This past week, two of my favorite shows had the near-kiss episode. Beauty & the Beast and New Girl. You don't have to be familiar with these shows to enjoy the concept of the almost-kiss. But there's something to be learned about the psychological effect the missed kiss serves for the reader.
If the almost-kiss is done right, the reader will feel cheated, and maybe even mad at you as the author.
So how do you do it in such a way that you make readers pant for the real deal? Here's this therapist's tips on how to do it "right."
1) Do not write the scene too soon in the novel.
Why the near-kiss between Jess and Nick on New Girl worked so well is that the audience was fully, 100% invested in the two of them eventually ending up together. We have been rooting for it since the pilot episode last year. Having this felt tension between the two characters guarantees a tension in the reader.
2) Make the stakes incredibly high for each of them.
If the stakes aren't high for both, then it won't be as powerful a near-kiss. Jess is dating another guy. Nick is trying to get with another girl, which was the sole reason why they were playing the drinking game in the first place which landed them in their predicament. Finally Jess, who is tired of being cooped up in the closet, tells Nick to just kiss her and get it over with. They comically begin the dance to do just that, when Nick blurts, "Not like this!" to Jess, meaning he didn't want their first kiss to be the result of a drinking game.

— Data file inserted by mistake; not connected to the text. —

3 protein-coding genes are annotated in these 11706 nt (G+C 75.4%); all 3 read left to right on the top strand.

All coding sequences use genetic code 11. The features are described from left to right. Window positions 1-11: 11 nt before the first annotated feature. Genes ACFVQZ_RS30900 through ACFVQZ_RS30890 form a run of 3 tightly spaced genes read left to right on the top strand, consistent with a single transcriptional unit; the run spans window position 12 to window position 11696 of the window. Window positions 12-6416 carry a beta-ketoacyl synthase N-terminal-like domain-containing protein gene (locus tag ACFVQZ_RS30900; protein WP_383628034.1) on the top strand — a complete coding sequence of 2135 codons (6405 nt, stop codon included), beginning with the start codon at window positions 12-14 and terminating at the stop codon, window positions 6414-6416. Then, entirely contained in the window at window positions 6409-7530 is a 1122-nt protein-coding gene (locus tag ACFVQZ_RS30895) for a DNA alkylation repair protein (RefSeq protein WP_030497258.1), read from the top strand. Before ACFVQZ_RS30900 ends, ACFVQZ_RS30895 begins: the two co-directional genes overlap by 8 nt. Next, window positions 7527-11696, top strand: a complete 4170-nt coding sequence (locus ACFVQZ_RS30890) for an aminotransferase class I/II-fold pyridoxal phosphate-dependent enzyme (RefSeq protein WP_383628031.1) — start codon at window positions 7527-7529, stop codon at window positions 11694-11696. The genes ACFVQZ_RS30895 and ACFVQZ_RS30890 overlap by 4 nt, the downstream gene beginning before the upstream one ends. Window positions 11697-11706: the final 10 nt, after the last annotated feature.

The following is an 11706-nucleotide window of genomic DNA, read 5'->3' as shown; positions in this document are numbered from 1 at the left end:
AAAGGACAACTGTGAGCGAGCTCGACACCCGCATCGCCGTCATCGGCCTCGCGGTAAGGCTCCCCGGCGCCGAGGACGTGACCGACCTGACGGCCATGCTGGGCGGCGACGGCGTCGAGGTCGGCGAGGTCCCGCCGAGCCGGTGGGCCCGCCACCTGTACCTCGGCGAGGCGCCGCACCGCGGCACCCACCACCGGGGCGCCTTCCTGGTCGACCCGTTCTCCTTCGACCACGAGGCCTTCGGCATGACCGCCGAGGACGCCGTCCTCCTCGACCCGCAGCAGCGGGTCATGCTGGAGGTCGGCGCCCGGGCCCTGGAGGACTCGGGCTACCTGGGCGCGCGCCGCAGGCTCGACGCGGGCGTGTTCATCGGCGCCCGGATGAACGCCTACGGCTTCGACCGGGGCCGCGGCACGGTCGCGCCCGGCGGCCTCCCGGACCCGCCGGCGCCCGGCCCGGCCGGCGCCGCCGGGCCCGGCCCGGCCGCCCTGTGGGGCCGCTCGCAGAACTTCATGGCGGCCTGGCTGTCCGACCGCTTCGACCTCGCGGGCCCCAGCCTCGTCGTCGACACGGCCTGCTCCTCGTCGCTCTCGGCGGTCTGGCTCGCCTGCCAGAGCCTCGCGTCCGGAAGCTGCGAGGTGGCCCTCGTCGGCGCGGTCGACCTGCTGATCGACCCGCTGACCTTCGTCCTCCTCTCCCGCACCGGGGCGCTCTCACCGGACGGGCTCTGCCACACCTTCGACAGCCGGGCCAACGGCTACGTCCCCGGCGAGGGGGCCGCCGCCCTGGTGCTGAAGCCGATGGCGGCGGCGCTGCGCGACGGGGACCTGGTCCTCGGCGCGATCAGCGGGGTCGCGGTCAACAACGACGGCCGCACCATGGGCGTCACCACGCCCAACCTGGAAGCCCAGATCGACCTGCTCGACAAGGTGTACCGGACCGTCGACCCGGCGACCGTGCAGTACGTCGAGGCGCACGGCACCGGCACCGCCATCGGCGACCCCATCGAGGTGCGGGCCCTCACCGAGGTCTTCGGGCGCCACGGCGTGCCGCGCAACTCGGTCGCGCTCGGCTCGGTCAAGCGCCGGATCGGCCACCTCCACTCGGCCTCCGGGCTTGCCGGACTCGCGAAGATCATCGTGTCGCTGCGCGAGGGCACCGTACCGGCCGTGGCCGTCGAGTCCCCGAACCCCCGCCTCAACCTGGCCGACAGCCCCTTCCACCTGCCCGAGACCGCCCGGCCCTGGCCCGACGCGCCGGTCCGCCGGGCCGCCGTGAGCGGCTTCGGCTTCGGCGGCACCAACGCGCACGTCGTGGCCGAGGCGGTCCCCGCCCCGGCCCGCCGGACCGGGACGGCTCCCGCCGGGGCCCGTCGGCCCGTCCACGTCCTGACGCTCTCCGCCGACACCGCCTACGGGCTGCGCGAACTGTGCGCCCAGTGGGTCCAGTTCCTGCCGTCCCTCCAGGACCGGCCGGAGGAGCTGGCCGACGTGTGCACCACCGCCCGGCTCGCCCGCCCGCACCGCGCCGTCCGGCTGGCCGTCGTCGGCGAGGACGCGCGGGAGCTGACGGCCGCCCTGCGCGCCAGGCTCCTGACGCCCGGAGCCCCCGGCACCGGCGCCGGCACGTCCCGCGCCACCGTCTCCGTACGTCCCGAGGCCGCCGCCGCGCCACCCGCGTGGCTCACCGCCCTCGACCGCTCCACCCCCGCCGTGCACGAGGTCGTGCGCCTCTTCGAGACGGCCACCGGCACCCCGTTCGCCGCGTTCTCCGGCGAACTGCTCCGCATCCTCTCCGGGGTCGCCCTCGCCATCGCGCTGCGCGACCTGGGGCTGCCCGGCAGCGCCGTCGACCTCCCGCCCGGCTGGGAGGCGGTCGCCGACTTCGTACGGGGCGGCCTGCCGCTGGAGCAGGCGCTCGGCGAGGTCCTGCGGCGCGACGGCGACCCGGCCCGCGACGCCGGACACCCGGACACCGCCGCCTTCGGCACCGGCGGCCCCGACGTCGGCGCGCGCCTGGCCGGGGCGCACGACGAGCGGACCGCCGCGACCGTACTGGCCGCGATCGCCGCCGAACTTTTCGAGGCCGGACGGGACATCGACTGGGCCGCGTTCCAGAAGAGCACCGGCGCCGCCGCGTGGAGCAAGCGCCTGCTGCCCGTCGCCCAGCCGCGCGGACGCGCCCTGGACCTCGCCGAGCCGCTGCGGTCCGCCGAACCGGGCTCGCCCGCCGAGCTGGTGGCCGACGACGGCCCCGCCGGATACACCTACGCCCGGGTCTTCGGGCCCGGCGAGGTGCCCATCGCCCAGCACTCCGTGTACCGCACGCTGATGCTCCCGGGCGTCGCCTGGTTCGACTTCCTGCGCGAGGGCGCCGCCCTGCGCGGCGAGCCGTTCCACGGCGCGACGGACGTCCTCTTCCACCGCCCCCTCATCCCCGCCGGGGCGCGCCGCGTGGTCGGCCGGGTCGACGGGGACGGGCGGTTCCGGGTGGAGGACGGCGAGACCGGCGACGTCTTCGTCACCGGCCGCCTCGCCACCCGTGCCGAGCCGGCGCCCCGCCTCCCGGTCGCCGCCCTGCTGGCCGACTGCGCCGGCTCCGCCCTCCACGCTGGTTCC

Folks, that amped the tension up by ramping the stakes. Now Jess knows that this kiss would mean something to Nick...which means something to her. I was practically hyperventilating in my seat, wondering if they would or not!
3) Be creative about the interruption.
This is your chance to really shock them good with something out of the ordinary. Give it some thought. What would make the reader gasp even louder than they were planning to gasp had the characters melded their lips together after all?
4) Do not have too many almost-kiss scenes before the real deal.
Less is more. Once is enough. You don't want to be seen as teasing your readers along. I really appreciated an interview I read where Liz Meriweather, the director of New Girl, explained why she had Jess and Nick do more than just near-kiss in season 2. (They kiss at the very end of the same episode.) "Keeping them apart, at this point, felt more fake then bringing them together for me."
Since film is different from books, she went on to say that just because they kissed doesn't mean they will have a relationship. In a book, however, a reader will roll their eyes just as much if you dangle the carrot in front of them too many times. They will eventually throw the book down and say, "Enough already!"
Let's AnalyzeDid any of you see Beauty & the Beast or New Girl when the near-kiss scenes happened? What did you think? Any other suggestions you'd like to see me add to my list?
And don't forget...you can still answer my How Does That Make You Feel question from last week and be entered to win a free mini-assessment of your character!